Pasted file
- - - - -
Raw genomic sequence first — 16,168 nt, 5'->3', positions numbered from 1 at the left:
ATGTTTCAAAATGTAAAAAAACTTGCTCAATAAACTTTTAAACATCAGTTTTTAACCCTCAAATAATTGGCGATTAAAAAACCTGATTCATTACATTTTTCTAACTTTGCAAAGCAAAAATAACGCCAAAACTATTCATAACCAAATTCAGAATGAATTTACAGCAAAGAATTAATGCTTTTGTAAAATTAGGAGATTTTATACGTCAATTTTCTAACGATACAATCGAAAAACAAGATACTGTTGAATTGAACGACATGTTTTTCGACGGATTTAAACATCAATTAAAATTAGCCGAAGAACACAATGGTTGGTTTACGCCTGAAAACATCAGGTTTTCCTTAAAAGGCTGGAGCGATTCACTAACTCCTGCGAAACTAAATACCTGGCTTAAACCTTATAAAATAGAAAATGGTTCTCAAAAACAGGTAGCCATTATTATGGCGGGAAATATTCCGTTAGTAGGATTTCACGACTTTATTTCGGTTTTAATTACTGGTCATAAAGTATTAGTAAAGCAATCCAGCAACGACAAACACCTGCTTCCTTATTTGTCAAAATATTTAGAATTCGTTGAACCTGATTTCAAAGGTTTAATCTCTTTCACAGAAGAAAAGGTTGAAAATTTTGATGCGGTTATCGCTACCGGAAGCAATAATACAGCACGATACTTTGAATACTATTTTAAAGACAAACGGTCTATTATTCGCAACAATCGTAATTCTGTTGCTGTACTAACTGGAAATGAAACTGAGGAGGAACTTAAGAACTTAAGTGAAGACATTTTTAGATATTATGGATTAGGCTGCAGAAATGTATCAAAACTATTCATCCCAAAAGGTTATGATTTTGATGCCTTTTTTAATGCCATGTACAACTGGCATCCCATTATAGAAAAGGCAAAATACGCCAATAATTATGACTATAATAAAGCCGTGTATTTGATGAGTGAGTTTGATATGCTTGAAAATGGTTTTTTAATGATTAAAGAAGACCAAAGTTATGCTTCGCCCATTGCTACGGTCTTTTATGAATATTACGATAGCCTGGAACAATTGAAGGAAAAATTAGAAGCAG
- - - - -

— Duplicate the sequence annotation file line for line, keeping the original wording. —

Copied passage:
Raw genomic sequence first — 16,168 nt, 5'->3', positions numbered from 1 at the left:
ATGTTTCAAAATGTAAAAAAACTTGCTCAATAAACTTTTAAACATCAGTTTTTAACCCTCAAATAATTGGCGATTAAAAAACCTGATTCATTACATTTTTCTAACTTTGCAAAGCAAAAATAACGCCAAAACTATTCATAACCAAATTCAGAATGAATTTACAGCAAAGAATTAATGCTTTTGTAAAATTAGGAGATTTTATACGTCAATTTTCTAACGATACAATCGAAAAACAAGATACTGTTGAATTGAACGACATGTTTTTCGACGGATTTAAACATCAATTAAAATTAGCCGAAGAACACAATGGTTGGTTTACGCCTGAAAACATCAGGTTTTCCTTAAAAGGCTGGAGCGATTCACTAACTCCTGCGAAACTAAATACCTGGCTTAAACCTTATAAAATAGAAAATGGTTCTCAAAAACAGGTAGCCATTATTATGGCGGGAAATATTCCGTTAGTAGGATTTCACGACTTTATTTCGGTTTTAATTACTGGTCATAAAGTATTAGTAAAGCAATCCAGCAACGACAAACACCTGCTTCCTTATTTGTCAAAATATTTAGAATTCGTTGAACCTGATTTCAAAGGTTTAATCTCTTTCACAGAAGAAAAGGTTGAAAATTTTGATGCGGTTATCGCTACCGGAAGCAATAATACAGCACGATACTTTGAATACTATTTTAAAGACAAACGGTCTATTATTCGCAACAATCGTAATTCTGTTGCTGTACTAACTGGAAATGAAACTGAGGAGGAACTTAAGAACTTAAGTGAAGACATTTTTAGATATTATGGATTAGGCTGCAGAAATGTATCAAAACTATTCATCCCAAAAGGTTATGATTTTGATGCCTTTTTTAATGCCATGTACAACTGGCATCCCATTATAGAAAAGGCAAAATACGCCAATAATTATGACTATAATAAAGCCGTGTATTTGATGAGTGAGTTTGATATGCTTGAAAATGGTTTTTTAATGATTAAAGAAGACCAAAGTTATGCTTCGCCCATTGCTACGGTCTTTTATGAATATTACGATAGCCTGGAACAATTGAAGGAAAAATTAGAAGCAG